The extras package is nice. Maybe too nice. The OLED screen has a simple menu that controls all the functions of the keyboard, meaning that you don’t have to install the SteelSeries software to adjust things like the RGB lighting. The OLED itself is a bit dimmer than the one on the Apex Pro TKL I reviewed recently, though still plenty usable. I’m guessing they bin their lower quality screens for these cheaper keyboards. The RGB lighting is also excellent, with a bright look that is again just a little dimmer than the lighting on the Apex Pro. But you wouldn’t know that unless you saw them side by side.
While it’s great to have the solid aluminum frame, OLED controls, and vivid lighting on this keyboard, it also means that any cost savings from the cheaper switches is eaten away. The $99 price of this keyboard puts it up against countless other models with real mechanical switches in them. The Roccat Pyro, Corsair K65 Mini, and HyperX Alloy Origins Core I reviewed this year all go for the same price and have better everything except for the OLED screen. And there are numerous other easily-findable models with real mechanical switches in them from popular companies for around $100. Or less if you go the OEM route online.
Maybe if SteelSeries included one other perk for the price, like the increasingly-common PBT key caps, then they could get away with this price point. But in spite of the impressive mechanical feel…this is essentially a membrane model at its core that has been dressed up and doubled in price. I don’t know why you’d be interested in the extras package here but not be interested in a true mechanical switch. It’s cool technology in that it fools my brain into thinking that I’m using a true mechanical actuation, but I don’t see any reason to recommend this over other models that give you increased durability and the reliable quality of mechanical parts.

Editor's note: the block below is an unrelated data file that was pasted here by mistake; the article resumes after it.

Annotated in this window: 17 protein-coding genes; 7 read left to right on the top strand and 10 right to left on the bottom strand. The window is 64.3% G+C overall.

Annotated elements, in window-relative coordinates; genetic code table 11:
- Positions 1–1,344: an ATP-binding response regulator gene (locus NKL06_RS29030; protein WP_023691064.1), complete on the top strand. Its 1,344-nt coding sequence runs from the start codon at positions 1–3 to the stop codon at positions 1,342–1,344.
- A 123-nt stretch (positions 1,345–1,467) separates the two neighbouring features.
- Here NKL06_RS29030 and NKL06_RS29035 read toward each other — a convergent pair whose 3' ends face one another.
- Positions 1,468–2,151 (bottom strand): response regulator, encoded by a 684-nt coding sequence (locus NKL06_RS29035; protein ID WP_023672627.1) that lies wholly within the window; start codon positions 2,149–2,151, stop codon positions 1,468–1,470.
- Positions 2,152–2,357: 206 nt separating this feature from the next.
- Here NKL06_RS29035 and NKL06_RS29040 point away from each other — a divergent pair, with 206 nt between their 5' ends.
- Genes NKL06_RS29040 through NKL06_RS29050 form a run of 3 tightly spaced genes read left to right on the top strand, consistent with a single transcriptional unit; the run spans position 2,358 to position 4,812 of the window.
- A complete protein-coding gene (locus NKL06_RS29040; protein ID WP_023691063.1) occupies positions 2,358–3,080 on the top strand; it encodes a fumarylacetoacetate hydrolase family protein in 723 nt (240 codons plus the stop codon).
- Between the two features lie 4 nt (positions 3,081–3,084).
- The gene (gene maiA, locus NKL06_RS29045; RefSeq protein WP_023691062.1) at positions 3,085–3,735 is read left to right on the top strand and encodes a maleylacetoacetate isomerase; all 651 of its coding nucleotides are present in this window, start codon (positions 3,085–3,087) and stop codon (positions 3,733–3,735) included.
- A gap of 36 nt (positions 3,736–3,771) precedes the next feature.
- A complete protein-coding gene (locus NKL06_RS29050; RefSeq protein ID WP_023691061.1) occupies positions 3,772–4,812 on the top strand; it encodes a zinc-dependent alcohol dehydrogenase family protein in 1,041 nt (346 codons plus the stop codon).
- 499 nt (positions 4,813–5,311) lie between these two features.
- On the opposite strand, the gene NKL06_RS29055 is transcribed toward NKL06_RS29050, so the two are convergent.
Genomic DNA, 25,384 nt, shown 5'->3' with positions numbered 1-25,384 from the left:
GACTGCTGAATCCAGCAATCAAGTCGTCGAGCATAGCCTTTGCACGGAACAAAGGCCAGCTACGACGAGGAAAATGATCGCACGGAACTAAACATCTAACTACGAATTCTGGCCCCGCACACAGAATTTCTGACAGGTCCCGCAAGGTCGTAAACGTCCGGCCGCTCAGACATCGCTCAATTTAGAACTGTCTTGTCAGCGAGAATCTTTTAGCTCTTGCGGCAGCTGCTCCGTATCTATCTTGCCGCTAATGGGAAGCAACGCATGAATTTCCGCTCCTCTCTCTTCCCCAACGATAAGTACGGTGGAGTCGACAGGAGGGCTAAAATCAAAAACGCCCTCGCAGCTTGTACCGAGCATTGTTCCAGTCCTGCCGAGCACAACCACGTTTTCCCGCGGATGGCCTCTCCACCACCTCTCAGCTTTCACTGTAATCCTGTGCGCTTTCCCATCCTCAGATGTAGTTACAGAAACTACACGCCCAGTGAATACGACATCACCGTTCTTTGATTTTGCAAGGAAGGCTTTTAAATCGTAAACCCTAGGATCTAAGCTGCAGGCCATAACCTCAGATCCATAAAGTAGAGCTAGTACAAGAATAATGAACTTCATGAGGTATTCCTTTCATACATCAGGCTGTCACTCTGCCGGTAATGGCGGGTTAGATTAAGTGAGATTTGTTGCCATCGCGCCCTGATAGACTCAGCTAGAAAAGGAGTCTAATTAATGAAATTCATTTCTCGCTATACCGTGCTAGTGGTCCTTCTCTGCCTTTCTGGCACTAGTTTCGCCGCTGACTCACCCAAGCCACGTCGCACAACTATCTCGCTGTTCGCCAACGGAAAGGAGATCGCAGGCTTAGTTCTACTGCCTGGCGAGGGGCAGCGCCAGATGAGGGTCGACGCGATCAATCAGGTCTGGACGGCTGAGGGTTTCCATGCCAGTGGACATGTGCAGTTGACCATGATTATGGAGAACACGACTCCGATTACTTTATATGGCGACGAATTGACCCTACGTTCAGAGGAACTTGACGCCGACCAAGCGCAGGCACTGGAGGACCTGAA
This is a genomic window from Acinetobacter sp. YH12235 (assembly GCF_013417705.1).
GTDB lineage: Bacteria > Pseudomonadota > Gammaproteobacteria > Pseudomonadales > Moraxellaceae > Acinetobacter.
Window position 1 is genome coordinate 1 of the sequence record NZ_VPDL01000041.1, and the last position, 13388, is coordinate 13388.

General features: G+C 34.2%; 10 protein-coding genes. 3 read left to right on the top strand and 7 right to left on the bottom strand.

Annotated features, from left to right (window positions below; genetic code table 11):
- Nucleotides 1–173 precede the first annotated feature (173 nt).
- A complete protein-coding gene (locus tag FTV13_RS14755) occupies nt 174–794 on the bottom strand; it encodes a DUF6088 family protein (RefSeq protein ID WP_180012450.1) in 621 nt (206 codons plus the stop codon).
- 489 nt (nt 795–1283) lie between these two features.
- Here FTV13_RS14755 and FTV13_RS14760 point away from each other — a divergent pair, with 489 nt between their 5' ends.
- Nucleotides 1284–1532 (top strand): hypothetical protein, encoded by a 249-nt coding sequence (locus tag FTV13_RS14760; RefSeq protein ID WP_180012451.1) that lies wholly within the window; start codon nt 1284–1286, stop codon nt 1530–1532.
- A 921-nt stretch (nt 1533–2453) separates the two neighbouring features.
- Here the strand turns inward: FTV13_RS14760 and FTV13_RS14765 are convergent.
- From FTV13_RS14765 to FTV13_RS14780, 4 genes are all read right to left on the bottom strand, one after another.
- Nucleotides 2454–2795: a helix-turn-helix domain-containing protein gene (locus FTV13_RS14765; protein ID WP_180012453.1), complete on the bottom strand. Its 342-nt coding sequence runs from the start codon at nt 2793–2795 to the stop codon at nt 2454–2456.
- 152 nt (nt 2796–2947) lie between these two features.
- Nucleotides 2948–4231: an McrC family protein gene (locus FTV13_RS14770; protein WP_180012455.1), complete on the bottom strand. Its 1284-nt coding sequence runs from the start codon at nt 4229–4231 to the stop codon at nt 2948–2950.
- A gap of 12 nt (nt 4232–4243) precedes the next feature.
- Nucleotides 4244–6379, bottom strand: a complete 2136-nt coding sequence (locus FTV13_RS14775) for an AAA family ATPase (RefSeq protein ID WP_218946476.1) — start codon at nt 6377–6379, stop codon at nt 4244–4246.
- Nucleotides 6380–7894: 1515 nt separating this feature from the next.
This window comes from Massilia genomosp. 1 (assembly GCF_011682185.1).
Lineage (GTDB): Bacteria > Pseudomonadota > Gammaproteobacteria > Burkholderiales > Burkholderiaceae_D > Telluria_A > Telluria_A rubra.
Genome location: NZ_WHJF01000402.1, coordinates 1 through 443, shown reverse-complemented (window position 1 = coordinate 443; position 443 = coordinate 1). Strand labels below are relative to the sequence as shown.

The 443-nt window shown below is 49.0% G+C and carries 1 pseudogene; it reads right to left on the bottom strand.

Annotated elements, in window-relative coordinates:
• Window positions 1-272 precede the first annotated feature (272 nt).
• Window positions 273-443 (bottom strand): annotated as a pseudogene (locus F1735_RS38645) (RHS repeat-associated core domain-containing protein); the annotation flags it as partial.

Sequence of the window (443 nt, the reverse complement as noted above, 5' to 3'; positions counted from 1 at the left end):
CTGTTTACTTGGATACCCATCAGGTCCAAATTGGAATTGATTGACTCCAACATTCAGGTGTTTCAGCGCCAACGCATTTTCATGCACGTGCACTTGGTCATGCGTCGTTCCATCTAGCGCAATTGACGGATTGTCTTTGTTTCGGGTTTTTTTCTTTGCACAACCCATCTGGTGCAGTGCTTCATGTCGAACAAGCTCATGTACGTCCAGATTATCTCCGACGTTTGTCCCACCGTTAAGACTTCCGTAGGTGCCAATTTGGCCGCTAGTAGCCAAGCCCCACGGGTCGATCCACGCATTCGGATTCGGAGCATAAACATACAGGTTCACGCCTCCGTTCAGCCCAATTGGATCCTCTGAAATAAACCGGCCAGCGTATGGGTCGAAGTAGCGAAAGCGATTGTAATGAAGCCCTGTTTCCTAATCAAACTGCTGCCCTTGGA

I don’t understand why this keyboard exists. If it were twenty or thirty dollars cheaper then it would be an amazing budget choice, but for most folks that are willing to spend this much, they’d probably rather have true mechanical switches than an OLED screen and the Apex aesthetic. There’s nothing inherently wrong with the Apex 5 other than it being a bad deal compared to what you can get from every other company.
The Apex 5 only seems like a good value when compared against the rest of the SteelSeries full size keyboard lineup. You might look at that page and go “hey, it’s like an Apex 7 but with cheaper switches that still feel good and for $60 less!” And that’s true! But again, you can do so much better for $100. I can only recommend this if you’re a weird enthusiast like me who wants to feel just how good a fake mechanical switch can now perform in the modern era. We’ve come a long way from the days of a membrane key with a clicky metal thing inside. The hybrid tech here feels indistinguishable from the real thing, even if its performance on the backend is nowhere near as durable. But that’s not at all worth paying for when you could just get the real mechanical experience for the same price by taking one step to the left or right.